Now, on each organization’s information panel we supplied a mailing address so a user could contact the club leaders. And since this portlet is accessible from the guest view, there is potential for spam bots to troll through our student portal and collect all of the club email addresses to sell or send spam to. I wanted to hide the email addresses from the spammers while at the same time enable the viewer to use the email. So, I spelled out the symbols in the email to confuse any would-be spam bots reading through my portlet data. Instead of firstname.lastname@example.org, coolclub[at][you see eye][period]edu. An average spam bot wouldn’t recognize this as an email address, spam avoided! The only thing that bothers me with this approach is the fact that the user has to do the work of replacing [at][you see eye][period] with”@uci.”. Sure, it isn’t very difficult or time consuming, but it would be a lot better if the user could simply copy/paste or click a mailto tag.
I found someone in a similar dilemma and a really good answer was provided to him. Examining these different methods of obfuscation allows us to pick the best one for our situation.
The author of this study (credit to Silvan Mühlemann; his original post can be found here) even watched of these methods for 1.5 years just to see the different amounts of spam each strategy would receive. These were his findings…
To kick this Project site off I figure I’d start revisiting some work I did a couple quarters ago at UCI in an AI project course. We set out to experiment with some different Checker strategies and see how they would fair against each other, against us, and (most importantly) against another team developing another Checkers AI system. It was an interesting project to say the least. I’ve created a simple game from my own ideas, but I haven’t created a game from a preexisting set of rules before or have the game play against the human. The game system is pretty self explanatory; moves are hi-lighted, jumps are mandatory, a piece becomes a king on the other end of the board, and you win when you lose all your pieces or when you can’t make a move. I really wanted to build this in something other than a Java applet, since they aren’t used much these days, but it was the closest and easiest tool to use for what I needed. The AI depth search uses a min/max and alpha/beta pruning strategy to allow the massive move set to be shortened so a move decision can be made in reasonable time, but a search of depth 10 still makes a noticeable pause.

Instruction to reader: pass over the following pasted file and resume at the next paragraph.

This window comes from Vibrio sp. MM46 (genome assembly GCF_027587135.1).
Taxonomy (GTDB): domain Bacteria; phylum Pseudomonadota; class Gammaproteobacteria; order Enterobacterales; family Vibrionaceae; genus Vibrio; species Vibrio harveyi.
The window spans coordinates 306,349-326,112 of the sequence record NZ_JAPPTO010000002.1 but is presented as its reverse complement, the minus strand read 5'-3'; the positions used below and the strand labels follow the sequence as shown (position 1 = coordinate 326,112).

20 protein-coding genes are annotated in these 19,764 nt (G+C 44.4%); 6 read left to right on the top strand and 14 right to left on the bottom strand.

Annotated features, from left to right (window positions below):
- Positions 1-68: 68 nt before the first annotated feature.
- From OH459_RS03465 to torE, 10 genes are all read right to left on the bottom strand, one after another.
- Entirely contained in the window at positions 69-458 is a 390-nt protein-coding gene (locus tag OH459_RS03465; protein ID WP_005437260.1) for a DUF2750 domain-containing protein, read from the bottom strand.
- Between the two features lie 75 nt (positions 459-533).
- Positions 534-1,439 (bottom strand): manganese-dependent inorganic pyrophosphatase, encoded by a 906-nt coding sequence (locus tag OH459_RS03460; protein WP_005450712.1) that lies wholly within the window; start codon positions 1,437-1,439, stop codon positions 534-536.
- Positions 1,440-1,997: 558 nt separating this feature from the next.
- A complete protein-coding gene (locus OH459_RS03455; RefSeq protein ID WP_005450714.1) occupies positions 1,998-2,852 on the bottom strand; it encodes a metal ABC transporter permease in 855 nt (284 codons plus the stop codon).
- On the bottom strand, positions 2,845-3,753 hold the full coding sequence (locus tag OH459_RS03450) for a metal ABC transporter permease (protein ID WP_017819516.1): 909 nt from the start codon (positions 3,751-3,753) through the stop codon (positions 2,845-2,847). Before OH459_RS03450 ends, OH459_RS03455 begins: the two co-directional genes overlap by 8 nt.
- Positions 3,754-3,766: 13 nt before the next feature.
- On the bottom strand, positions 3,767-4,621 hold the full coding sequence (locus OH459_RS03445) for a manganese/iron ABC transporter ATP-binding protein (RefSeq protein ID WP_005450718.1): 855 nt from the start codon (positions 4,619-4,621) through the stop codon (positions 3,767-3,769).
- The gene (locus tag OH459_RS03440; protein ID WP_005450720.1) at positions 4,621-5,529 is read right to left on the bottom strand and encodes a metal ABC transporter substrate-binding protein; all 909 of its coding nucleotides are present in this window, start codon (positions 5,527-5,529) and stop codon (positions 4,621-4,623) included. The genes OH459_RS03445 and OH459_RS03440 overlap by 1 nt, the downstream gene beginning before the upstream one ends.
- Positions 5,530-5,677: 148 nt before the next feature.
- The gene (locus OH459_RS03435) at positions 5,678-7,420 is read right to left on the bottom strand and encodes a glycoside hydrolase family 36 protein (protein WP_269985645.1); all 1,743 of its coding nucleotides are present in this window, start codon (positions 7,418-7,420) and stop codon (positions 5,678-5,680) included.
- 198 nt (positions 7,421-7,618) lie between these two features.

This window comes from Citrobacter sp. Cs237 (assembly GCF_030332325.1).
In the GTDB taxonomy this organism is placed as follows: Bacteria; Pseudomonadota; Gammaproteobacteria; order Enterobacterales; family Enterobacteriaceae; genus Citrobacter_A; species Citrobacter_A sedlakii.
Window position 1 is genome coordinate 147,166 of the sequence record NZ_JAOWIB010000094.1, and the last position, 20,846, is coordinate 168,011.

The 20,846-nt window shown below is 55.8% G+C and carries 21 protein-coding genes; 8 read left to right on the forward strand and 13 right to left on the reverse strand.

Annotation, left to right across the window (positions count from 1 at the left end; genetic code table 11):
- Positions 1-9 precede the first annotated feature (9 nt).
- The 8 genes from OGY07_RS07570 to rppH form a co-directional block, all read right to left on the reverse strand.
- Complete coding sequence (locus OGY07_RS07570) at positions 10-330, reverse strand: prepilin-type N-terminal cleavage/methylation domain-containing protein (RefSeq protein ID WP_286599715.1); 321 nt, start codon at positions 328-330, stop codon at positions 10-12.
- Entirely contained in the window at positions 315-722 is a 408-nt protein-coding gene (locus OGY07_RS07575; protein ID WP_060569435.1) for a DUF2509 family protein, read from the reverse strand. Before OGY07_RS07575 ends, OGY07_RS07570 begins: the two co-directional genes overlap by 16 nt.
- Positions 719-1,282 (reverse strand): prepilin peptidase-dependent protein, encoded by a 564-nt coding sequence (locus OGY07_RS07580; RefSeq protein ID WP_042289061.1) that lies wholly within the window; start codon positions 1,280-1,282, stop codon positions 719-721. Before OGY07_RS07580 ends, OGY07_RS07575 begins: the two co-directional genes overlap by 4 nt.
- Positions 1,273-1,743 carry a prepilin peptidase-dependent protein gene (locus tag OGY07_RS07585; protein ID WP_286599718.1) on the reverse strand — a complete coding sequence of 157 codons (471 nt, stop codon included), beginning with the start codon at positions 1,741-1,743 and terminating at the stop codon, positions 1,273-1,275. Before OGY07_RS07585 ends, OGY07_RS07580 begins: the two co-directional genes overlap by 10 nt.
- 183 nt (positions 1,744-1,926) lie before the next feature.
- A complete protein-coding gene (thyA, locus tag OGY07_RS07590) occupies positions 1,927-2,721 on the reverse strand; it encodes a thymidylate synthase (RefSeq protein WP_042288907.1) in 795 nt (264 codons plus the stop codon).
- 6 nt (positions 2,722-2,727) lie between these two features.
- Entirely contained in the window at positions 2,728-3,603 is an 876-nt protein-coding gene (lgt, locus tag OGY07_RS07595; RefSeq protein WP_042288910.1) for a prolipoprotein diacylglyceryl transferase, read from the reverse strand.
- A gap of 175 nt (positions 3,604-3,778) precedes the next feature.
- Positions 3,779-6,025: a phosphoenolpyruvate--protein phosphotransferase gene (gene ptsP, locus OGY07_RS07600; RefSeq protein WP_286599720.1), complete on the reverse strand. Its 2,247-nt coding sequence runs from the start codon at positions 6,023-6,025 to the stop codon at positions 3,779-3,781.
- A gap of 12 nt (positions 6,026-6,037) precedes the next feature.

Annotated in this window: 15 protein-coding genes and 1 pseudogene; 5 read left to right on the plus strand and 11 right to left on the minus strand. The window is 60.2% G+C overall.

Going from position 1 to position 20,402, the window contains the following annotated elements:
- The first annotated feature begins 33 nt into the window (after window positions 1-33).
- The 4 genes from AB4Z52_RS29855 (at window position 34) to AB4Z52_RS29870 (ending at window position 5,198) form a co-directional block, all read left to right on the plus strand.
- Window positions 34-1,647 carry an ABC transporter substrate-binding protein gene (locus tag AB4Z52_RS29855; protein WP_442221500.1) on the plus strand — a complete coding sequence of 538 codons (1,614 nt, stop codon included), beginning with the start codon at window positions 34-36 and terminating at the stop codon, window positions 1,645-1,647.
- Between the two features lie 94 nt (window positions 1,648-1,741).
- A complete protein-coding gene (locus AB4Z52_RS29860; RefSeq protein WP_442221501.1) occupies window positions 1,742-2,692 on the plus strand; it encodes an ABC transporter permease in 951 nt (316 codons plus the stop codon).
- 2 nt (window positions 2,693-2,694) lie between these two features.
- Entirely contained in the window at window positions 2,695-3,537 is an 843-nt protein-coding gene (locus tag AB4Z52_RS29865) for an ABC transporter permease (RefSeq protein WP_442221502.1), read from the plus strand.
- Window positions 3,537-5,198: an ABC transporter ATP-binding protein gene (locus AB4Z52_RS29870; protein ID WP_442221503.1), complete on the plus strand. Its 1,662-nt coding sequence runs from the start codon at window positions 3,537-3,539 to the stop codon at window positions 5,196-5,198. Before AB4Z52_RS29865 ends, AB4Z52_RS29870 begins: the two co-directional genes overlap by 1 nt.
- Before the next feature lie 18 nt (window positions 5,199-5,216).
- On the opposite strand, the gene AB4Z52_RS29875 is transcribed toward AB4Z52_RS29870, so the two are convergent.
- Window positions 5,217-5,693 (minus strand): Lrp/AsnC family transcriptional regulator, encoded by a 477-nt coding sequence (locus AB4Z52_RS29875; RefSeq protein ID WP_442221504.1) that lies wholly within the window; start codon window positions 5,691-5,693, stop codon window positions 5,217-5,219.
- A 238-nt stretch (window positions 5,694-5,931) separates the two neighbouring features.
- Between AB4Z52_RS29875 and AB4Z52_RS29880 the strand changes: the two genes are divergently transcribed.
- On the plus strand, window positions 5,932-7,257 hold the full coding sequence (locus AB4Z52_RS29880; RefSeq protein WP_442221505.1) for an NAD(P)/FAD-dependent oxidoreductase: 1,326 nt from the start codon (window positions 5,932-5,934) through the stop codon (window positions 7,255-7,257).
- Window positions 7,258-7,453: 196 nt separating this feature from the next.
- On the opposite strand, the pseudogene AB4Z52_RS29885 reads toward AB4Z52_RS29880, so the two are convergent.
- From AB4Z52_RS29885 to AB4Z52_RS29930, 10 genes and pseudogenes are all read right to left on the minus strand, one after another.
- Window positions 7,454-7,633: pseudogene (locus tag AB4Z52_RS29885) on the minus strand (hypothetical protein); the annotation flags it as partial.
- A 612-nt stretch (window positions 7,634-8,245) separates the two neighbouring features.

The most interesting part of this project is the AI strategies we implemented.
The AI selects a move at random. Hardly a challenge
The AI examines all possible moves within the search depth value. It then selects the move that allows the AI to be in the position were losses and gains will be the most beneficial. Ideally, the more pieces it can take and least amount of pieces it can lose will increase the probability to win the entire game. This strategy is easily countered by tricking the AI with bait, and then trapping and taking its piece. The best choice is based on an average score derived from a couple of heuristics.
Taking pieces(+ for regular; ++ for kings)
Loosing computer pieces(- for regular; — for kings)
Moving a piece from a ‘King Me’ square(–)
In addition to the the heuristics above for the basic strategy, a piece table is also incorporated into the score for a move. The piece table gives each square a value and it is added into the the average score for each move. This is the piece table used for the Checkers game. Each number denotes a square worth value. The higher the value, the higher the worth of keeping a piece on that square. Notice that all ‘King Me’ squares hold the highest value of 4, these spots are very important and a player would only want to move a piece from this location as a last resort. Squares close to the sides of the board also have the value 4, and closer inside is 3, are the least vulnerable from attacks. On the other hand, the squares in the very middle of the board hold a value of 1. These squares get vacated as fast as possible since they are most susceptible from attacks. The numbers make a sort of spiral from the outside, decreasing in value as they come closer to the middle. This strategy is very strong since it combines the heuristics from the Basic strategy to minimize losses and maximize gains as well as achieve optimal piece placement on the board to further minimize more losses and maximize more gains. I have not been able to beat this strategy.
Overall it was a very enlightening project to work on. I learned a lot working with massive decision trees, different strategies, implementing given rules, and classifying data sets using a range of scores. I was quite happy with the outcome of an AI that can easily beat its creator, and with the fact that we smoked the other Checkers project team. Try your luck playing against it in the Code/Src tab.
I have a couple of planned changes for this application’s future:
Simplify the button options
The three buttons on the GUI made sense at the time I created them, but many users have reported that they have trouble knowing which one to click when. Combining the Resign and New Game button into a single one will free space for an AI vs AI option. Another problem is that when the Make AI Move button is pressed the player switches sides. They have to click it again to resume play as the original red color.
Allow the player to select his color at start of game